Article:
Thursday, February 10, 2005

Andy Stern

'The New Boss',  Matt Bai, NYT Magazine, January 30, 2005. Andy Stern is a union leader in the US.
Wal-Mart has, in a sense, turned the American retail model inside out. It used to be that a manufacturer made, say, a clock radio, determined its price and the wages of the employees who made it and then sold the radio to a retail outlet at a profit. Wal-Mart's power is such that the process now works in reverse: in practice, Wal-Mart sets the price for that clock radio, and the manufacturer, very likely located overseas, figures out how low wages will have to be in order to make it profitable to produce it. In this way, Wal-Mart not only resists unions in its stores with unwavering ferocity but also drives down the wages of its manufacturers -- all in the service of bringing consumers the lowest possible price.
... What Stern says he is deeply worried about is what he sees as the next generation of Wal-Marts, which are on his turf: French, British and Scandinavian companies whose entry into the American market threatens to drive down wages in service industries, which are often less visible than retail. ... Most of these companies have no objection to unionizing in Europe, where organized labor is the norm. But when they come to the United States, they immediately follow the Wal-Mart model, undercutting their competitors by shutting out unions and squeezing paychecks.
Then there is a story of international co-operation. Tony Woodley is a British union leader.
Stern and Woodley told me about the case of First Student, a company that in the last few years had become the largest, most aggressive private school-bus company in the United States. The company had become a target of S.E.I.U. locals in several cities because it wouldn't let its drivers unionize. ''We keep seeing these things about them in the union newsletter,'' Stern said. ''And it starts nibbling at your brain. I said: 'Who are these people, First Student? What's going on here?' And then we do a little research, and we find out what idiots we are. This is a major multinational company. They're 80 percent unionized in the United Kingdom. So we write a letter to the union here, and we say, 'Can you help us?' ''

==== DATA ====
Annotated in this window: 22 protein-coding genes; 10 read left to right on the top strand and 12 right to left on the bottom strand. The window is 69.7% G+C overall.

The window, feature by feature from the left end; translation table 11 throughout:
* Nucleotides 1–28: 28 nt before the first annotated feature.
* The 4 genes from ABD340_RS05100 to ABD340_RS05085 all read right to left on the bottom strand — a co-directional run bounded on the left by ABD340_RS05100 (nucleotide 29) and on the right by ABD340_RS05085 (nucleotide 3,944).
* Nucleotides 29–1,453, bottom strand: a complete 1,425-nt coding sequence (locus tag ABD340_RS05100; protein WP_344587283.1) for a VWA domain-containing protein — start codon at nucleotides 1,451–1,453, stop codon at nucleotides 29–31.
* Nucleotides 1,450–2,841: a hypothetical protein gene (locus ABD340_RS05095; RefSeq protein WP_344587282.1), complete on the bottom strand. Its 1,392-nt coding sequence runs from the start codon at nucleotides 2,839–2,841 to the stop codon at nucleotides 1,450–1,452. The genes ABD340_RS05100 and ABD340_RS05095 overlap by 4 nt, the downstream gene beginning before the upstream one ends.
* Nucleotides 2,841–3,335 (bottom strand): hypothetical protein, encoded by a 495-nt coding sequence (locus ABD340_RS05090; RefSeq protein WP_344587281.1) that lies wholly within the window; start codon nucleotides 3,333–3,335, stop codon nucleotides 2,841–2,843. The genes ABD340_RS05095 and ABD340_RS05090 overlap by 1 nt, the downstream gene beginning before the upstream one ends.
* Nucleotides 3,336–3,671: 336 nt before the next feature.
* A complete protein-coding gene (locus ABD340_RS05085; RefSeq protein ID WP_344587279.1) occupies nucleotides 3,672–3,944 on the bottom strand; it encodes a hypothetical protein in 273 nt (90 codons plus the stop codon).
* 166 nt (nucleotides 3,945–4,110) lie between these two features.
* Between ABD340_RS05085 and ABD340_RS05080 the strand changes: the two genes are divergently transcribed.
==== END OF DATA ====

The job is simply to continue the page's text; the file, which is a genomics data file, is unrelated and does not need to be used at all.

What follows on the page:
Woodley sent British bus drivers to Chicago to meet with their American counterparts. Then the American bus drivers went to London, and lobbyists for the British union took them to see members of Parliament. They also held a joint demonstration outside the company's annual meeting. Woodley told me that First Student -- known as First Group in Britain -- was now making a bid for rail contracts there, and his union intended to lobby against it unless the company sat down with its American counterparts in Florida and Illinois.

I asked Woodley, who looks like Rudy Giuliani with more hair, why he would use his own union's political capital to help the S.E.I.U. He nodded quickly, in a way that suggested that there were a lot of people who didn't yet understand this. He explained that it worked both ways; his union was suffering at the hands of multinationals, too, and Stern would be able to return the favor by pressuring American companies doing business in Britain. Moreover, Woodley went on to say, if European companies get used to operating without unions in America, it might be only a matter of time before they tried to export that same mentality back to Europe.
There's quite a lot about China and the globalized economy, too. Worth reading (Link here).   See also the blog at   the ILO ...


Post a Comment

<< Home

Links to this post:

Create a Link